- In a recent Aon study, 85% of employers said that healthcare acquisitions, like the CVS-Aetna deal, will have moderate to significant changes on their plan-design strategies and employees' access to health services in the future. The global professional services firm polled 450 HR executives from midsize and large organizations on the impact takeovers in the health industry will have on their plan-design strategies.
- The study shows that 14% of respondents expect significant changes in how healthcare is accessed, 71% expect moderate changes and 15% see no real changes.
- On the integration of medical services and prescription drug benefits, as in CVS's Aetna takeover, 24% of employers already offer both with one company and don't plan to change; 52% offer both under separate companies and don't anticipate changing; 15% offer both under one company, but are thinking about separating out pharmaceuticals; and 9% offer both under separate companies and are considering integrating them under one company.
If HR leaders' instincts are spot on, healthcare mergers & acquisitions (M&As) will have mostly a moderate impact on organizations and employees, at least for now. Just over half of survey respondents currently have separate companies handling medical coverage and pharmacy services.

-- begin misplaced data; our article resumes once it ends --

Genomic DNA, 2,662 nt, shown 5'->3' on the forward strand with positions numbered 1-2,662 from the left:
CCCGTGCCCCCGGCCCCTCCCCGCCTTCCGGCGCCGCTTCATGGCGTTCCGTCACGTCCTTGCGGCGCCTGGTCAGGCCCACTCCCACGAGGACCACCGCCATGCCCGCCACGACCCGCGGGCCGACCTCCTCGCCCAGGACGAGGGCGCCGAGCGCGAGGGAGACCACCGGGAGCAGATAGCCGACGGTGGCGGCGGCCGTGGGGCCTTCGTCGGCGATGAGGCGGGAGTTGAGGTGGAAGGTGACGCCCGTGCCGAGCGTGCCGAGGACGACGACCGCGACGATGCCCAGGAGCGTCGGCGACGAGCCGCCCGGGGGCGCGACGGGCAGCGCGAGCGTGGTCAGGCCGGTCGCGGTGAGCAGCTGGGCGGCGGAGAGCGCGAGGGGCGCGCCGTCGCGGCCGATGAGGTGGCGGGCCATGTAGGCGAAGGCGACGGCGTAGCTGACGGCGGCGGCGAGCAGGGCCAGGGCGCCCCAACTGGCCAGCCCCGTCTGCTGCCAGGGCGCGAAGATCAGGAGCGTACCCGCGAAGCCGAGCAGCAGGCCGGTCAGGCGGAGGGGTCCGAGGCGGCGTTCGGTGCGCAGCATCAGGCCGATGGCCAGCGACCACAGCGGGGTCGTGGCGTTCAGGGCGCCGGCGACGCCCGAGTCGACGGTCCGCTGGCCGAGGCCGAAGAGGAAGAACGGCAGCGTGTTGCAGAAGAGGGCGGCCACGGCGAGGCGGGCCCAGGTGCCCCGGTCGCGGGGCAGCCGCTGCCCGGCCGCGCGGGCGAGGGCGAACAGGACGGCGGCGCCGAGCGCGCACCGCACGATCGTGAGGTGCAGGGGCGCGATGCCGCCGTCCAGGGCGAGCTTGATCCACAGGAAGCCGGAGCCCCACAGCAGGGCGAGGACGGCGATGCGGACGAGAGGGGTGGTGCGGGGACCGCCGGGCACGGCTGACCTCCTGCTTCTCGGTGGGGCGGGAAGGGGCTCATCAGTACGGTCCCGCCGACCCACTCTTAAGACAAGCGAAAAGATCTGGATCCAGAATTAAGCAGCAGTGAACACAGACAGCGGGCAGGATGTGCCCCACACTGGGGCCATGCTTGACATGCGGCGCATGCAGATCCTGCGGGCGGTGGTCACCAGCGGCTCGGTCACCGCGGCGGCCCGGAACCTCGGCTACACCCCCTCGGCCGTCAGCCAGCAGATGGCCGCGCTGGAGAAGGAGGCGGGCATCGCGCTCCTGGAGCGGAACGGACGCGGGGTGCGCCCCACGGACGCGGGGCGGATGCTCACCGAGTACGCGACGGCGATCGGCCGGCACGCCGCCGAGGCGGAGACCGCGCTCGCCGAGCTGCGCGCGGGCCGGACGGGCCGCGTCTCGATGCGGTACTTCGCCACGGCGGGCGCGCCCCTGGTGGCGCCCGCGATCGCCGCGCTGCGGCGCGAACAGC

Such mergers, including CVS-Aetna, could see major backlash from regulators. The U.S. Department of Justice blocked the merger of Aetna and Humana, and Walgreens' takeover of Rite-Aid pharmacies was directed to scale back earlier this year.
The question is: Who benefits from healthcare M&As? To negotiate the best prices with pharmaceutical companies, big organizations have had to change tactics. Some blame pharmacy benefit managers (PBMs) for rising pharma costs, citing opaque business practices. Both CVS and Aetna executives contend that their agreement will lower healthcare costs for employers and allow them to continue negotiating lower prescription drug prices. Employers, large and small, will have to wait out the results.